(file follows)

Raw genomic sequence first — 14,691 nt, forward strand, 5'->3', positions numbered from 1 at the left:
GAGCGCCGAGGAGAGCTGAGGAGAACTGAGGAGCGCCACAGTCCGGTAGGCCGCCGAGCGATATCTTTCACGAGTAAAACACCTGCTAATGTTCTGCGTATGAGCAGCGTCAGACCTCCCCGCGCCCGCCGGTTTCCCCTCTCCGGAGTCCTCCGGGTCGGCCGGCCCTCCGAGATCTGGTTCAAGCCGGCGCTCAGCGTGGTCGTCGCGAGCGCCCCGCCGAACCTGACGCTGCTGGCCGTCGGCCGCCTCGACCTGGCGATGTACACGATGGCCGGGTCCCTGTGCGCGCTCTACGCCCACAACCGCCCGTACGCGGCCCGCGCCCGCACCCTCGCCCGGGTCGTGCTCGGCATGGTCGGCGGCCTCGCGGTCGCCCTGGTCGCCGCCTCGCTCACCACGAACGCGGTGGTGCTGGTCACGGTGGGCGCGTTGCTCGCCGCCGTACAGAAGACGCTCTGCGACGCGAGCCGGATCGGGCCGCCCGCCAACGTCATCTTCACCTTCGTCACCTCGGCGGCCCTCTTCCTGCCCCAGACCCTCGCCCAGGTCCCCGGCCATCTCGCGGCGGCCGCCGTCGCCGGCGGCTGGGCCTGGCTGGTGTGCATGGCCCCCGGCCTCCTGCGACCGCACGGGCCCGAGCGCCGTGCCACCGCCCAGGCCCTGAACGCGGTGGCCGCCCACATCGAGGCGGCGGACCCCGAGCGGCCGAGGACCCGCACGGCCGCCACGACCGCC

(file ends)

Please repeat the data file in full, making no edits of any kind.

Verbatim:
Raw genomic sequence first — 14,691 nt, forward strand, 5'->3', positions numbered from 1 at the left:
GAGCGCCGAGGAGAGCTGAGGAGAACTGAGGAGCGCCACAGTCCGGTAGGCCGCCGAGCGATATCTTTCACGAGTAAAACACCTGCTAATGTTCTGCGTATGAGCAGCGTCAGACCTCCCCGCGCCCGCCGGTTTCCCCTCTCCGGAGTCCTCCGGGTCGGCCGGCCCTCCGAGATCTGGTTCAAGCCGGCGCTCAGCGTGGTCGTCGCGAGCGCCCCGCCGAACCTGACGCTGCTGGCCGTCGGCCGCCTCGACCTGGCGATGTACACGATGGCCGGGTCCCTGTGCGCGCTCTACGCCCACAACCGCCCGTACGCGGCCCGCGCCCGCACCCTCGCCCGGGTCGTGCTCGGCATGGTCGGCGGCCTCGCGGTCGCCCTGGTCGCCGCCTCGCTCACCACGAACGCGGTGGTGCTGGTCACGGTGGGCGCGTTGCTCGCCGCCGTACAGAAGACGCTCTGCGACGCGAGCCGGATCGGGCCGCCCGCCAACGTCATCTTCACCTTCGTCACCTCGGCGGCCCTCTTCCTGCCCCAGACCCTCGCCCAGGTCCCCGGCCATCTCGCGGCGGCCGCCGTCGCCGGCGGCTGGGCCTGGCTGGTGTGCATGGCCCCCGGCCTCCTGCGACCGCACGGGCCCGAGCGCCGTGCCACCGCCCAGGCCCTGAACGCGGTGGCCGCCCACATCGAGGCGGCGGACCCCGAGCGGCCGAGGACCCGCACGGCCGCCACGACCGCC